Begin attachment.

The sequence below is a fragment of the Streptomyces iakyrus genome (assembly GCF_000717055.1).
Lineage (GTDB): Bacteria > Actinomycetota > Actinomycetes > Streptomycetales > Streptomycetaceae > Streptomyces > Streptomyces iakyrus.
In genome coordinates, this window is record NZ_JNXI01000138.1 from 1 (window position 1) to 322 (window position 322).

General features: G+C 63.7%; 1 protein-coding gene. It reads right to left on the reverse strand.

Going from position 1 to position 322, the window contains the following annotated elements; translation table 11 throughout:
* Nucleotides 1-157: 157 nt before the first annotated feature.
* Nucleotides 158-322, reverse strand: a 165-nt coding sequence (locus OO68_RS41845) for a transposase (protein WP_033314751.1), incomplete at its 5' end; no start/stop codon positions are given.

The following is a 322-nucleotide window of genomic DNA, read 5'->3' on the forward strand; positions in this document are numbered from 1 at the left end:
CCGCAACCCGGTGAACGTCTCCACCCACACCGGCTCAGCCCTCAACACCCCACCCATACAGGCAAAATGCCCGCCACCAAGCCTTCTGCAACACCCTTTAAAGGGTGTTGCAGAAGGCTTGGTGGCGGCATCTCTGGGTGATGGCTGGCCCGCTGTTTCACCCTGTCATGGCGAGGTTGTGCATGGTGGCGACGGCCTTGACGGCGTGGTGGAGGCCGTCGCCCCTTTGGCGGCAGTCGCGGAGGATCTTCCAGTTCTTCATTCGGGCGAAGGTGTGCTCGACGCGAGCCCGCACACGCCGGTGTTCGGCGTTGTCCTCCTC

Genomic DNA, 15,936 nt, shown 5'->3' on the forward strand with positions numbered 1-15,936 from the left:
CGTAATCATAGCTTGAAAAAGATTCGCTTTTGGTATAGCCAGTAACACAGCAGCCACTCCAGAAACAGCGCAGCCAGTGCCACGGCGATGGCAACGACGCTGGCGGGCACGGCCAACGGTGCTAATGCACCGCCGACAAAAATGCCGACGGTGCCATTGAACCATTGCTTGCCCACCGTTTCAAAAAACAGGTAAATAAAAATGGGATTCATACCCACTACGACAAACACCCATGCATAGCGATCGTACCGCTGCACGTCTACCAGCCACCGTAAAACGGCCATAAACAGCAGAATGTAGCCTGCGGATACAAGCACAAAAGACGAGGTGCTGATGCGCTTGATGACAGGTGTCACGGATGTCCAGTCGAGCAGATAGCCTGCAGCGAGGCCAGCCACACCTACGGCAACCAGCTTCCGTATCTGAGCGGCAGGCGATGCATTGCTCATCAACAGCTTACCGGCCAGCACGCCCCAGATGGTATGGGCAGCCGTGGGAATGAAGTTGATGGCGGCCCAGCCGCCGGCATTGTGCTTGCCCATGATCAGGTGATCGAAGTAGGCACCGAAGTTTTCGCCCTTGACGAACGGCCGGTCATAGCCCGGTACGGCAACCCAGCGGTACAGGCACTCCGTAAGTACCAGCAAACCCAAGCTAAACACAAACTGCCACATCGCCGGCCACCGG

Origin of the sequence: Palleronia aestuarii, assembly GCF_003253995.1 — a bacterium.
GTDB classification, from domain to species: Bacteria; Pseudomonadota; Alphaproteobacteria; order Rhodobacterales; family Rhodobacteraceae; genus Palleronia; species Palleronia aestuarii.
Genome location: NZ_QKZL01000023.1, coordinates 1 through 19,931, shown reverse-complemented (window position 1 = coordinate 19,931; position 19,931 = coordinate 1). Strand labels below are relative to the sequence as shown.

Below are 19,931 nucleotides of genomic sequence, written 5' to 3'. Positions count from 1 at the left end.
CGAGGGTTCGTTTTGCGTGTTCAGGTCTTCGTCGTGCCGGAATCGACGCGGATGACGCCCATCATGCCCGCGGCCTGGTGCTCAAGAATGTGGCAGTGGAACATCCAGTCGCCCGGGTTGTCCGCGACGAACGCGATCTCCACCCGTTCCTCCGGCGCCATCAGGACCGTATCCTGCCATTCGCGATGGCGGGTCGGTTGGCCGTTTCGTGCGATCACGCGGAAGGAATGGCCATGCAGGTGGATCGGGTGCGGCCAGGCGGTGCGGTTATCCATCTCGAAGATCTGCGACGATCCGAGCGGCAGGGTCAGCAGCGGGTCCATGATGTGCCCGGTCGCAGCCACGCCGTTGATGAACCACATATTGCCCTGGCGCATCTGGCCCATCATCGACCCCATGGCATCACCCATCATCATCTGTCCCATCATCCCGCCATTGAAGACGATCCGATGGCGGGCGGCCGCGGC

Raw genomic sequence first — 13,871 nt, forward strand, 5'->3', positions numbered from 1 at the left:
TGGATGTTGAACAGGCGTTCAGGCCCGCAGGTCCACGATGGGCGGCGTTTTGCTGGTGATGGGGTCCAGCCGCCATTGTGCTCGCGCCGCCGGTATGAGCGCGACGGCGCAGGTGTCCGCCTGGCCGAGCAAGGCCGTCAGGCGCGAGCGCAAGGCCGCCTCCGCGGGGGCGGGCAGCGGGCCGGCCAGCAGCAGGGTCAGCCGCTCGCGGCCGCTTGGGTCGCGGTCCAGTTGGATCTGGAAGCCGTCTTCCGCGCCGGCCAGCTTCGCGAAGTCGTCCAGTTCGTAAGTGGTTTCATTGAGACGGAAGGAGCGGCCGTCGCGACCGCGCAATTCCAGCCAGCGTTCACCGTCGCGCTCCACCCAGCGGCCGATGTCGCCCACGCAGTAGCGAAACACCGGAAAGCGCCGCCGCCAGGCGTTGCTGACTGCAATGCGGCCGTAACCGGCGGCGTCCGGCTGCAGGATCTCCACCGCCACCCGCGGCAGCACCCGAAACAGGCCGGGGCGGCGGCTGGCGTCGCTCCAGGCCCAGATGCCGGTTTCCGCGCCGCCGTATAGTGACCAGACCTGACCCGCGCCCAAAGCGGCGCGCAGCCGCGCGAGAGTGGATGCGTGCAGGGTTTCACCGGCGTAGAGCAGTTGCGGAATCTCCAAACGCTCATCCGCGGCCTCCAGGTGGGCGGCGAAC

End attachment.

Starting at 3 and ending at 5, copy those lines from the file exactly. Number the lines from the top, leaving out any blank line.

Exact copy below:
In genome coordinates, this window is record NZ_JNXI01000138.1 from 1 (window position 1) to 322 (window position 322).

General features: G+C 63.7%; 1 protein-coding gene. It reads right to left on the reverse strand.

Going from position 1 to position 322, the window contains the following annotated elements; translation table 11 throughout: